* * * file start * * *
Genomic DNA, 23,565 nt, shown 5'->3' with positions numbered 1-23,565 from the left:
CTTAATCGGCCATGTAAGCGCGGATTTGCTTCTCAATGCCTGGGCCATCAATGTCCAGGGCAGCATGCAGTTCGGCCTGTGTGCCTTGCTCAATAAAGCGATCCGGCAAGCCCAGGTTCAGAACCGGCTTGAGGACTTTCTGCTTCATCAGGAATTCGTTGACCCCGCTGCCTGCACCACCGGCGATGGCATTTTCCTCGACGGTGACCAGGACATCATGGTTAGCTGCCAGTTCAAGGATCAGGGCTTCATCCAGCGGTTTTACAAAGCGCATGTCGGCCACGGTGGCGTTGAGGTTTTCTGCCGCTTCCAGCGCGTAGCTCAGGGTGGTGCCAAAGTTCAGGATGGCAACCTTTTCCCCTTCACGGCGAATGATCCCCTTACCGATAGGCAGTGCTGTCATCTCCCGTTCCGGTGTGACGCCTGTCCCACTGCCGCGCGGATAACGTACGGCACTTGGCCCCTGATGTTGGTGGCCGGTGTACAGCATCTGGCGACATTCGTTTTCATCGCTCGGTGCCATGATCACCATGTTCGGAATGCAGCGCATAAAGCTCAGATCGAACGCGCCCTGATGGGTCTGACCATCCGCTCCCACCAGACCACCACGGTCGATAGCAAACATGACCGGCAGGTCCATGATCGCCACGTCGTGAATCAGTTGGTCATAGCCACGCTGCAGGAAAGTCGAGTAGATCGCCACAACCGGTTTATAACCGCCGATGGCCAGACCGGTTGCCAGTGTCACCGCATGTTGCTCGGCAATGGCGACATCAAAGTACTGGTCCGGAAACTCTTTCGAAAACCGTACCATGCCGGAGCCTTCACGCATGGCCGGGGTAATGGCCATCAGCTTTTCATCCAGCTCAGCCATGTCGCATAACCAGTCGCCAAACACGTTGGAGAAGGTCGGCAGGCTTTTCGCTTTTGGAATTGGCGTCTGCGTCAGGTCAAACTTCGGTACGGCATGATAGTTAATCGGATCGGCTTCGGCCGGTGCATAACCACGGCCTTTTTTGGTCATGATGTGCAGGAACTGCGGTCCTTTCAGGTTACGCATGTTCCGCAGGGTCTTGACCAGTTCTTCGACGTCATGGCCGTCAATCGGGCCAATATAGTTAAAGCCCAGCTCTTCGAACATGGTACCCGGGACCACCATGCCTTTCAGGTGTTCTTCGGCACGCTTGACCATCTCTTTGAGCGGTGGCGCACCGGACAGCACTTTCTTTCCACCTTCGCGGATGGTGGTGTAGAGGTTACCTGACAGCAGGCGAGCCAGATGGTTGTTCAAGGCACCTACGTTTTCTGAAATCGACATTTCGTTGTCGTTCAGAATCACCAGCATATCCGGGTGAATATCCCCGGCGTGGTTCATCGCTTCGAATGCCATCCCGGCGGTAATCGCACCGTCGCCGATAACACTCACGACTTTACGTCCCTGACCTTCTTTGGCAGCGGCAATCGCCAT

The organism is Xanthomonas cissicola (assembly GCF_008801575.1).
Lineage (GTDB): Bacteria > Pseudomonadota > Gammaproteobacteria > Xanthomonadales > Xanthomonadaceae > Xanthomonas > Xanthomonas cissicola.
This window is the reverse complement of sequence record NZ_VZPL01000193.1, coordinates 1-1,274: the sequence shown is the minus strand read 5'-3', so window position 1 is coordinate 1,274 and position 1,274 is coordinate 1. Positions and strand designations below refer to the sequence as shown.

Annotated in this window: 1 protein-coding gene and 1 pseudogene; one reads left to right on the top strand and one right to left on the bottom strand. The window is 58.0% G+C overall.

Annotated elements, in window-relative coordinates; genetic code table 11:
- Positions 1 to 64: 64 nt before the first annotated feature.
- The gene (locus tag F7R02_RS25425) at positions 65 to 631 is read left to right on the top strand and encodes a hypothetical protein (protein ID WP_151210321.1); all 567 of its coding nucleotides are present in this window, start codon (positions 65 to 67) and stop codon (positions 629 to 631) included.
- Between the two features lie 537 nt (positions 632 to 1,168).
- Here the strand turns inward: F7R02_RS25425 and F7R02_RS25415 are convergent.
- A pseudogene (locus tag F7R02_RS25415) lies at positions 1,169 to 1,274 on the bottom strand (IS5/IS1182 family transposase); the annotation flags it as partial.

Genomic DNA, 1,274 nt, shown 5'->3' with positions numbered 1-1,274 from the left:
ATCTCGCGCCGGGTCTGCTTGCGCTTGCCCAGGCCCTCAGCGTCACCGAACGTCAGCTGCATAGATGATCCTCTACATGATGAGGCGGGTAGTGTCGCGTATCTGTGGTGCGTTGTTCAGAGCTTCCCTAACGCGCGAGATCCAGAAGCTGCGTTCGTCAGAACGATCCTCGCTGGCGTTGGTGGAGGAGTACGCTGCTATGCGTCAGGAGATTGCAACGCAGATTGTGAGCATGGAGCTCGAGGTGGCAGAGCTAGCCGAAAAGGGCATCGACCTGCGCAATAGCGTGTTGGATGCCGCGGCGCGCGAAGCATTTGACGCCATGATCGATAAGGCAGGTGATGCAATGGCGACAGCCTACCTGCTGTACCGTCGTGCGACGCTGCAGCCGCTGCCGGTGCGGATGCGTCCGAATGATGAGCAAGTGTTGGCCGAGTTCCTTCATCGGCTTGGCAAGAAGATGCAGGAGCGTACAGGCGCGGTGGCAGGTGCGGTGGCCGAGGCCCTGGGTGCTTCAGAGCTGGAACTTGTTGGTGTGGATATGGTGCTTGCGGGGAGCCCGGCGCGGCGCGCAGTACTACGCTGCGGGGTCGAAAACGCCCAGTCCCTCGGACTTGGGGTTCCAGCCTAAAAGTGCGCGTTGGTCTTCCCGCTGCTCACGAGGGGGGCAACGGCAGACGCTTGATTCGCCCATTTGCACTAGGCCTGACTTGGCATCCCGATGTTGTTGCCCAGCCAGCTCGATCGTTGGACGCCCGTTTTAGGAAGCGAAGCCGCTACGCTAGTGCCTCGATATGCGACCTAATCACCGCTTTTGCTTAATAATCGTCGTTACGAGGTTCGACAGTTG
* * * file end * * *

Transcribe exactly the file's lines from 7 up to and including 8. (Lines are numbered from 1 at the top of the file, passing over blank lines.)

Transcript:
Annotated elements, in window-relative coordinates; genetic code table 11:
- Positions 1 to 64: 64 nt before the first annotated feature.